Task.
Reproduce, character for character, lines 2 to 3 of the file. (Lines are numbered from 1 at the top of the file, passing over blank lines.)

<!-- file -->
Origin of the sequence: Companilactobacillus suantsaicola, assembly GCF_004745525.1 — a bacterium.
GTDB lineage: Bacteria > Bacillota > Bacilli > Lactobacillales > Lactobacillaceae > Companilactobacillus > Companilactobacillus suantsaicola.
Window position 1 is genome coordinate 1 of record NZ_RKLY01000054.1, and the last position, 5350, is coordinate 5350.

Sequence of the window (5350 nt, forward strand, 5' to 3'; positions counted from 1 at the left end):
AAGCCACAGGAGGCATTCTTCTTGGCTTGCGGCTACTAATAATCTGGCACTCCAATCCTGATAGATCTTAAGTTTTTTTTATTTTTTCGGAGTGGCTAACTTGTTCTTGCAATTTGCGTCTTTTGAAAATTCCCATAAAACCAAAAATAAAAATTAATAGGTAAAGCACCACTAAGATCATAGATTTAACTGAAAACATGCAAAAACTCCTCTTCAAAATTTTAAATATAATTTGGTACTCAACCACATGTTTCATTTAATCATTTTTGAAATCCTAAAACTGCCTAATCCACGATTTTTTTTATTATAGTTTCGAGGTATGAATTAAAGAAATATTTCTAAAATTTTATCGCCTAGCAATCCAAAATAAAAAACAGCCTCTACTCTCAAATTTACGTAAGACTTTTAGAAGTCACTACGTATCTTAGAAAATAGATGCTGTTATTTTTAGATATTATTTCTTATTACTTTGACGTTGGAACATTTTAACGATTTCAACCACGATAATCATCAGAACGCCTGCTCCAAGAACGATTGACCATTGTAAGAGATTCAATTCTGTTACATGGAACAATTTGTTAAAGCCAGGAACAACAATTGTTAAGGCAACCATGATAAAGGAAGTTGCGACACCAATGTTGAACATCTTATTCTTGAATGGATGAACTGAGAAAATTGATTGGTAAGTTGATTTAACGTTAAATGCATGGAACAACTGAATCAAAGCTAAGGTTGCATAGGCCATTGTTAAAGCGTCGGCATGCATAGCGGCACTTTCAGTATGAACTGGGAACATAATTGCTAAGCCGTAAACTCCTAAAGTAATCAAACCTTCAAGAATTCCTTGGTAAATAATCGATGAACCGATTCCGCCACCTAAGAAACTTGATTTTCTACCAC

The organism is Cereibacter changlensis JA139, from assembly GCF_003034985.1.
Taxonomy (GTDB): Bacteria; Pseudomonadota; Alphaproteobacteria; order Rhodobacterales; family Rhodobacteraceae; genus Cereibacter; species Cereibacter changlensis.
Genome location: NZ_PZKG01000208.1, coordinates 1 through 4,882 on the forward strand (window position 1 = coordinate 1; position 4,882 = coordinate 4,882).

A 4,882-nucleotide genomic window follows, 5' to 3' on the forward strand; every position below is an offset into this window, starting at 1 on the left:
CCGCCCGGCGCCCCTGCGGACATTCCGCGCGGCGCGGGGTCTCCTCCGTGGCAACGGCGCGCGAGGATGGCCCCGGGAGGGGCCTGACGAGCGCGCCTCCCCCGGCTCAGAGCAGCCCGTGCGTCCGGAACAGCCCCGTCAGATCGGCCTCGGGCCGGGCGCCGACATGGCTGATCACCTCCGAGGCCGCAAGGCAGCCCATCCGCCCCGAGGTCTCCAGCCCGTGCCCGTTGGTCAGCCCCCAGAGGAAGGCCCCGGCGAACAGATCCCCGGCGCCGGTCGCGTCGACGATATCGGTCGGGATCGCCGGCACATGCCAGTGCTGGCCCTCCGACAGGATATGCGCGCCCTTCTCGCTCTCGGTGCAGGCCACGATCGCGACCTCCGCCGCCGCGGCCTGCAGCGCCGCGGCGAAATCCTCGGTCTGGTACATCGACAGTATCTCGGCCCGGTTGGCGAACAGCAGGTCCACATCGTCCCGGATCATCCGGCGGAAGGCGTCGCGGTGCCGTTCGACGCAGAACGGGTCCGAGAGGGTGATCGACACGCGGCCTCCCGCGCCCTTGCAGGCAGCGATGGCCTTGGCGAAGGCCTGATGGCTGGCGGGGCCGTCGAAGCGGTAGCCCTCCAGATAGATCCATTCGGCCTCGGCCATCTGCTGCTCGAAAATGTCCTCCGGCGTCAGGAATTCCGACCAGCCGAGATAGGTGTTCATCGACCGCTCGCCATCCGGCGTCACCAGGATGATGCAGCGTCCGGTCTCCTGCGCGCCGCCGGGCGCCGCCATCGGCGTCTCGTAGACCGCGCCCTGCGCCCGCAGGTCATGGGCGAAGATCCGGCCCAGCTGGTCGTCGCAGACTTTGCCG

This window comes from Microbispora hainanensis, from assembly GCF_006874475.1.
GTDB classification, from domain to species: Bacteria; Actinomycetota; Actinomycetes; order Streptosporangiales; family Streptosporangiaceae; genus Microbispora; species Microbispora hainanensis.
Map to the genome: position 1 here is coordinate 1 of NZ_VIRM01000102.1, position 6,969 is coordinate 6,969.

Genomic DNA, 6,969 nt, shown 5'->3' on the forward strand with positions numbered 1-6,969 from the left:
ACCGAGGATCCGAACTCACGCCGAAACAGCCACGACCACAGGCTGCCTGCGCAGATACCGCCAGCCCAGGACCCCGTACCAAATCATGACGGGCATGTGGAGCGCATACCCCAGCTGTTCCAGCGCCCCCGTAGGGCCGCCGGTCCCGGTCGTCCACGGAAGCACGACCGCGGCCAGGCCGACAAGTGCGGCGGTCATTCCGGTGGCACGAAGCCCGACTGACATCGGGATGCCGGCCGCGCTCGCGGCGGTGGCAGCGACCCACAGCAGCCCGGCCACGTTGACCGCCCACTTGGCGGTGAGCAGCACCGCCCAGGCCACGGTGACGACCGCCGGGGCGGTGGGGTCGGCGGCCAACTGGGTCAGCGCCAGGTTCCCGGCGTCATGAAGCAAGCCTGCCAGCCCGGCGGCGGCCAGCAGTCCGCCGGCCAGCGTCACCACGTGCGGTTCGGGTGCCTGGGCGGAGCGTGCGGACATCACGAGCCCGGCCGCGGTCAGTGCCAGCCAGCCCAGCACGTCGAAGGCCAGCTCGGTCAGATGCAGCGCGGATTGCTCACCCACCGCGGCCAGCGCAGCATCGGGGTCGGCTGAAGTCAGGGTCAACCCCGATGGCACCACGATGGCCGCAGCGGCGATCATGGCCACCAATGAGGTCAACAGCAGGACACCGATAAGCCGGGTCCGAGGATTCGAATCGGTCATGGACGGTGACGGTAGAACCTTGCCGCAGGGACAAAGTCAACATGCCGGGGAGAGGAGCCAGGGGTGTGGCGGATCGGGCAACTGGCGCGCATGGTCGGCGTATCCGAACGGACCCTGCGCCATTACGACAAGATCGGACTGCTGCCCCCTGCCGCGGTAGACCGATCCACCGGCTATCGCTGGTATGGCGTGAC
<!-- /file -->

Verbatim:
GTDB lineage: Bacteria > Bacillota > Bacilli > Lactobacillales > Lactobacillaceae > Companilactobacillus > Companilactobacillus suantsaicola.
Window position 1 is genome coordinate 1 of record NZ_RKLY01000054.1, and the last position, 5350, is coordinate 5350.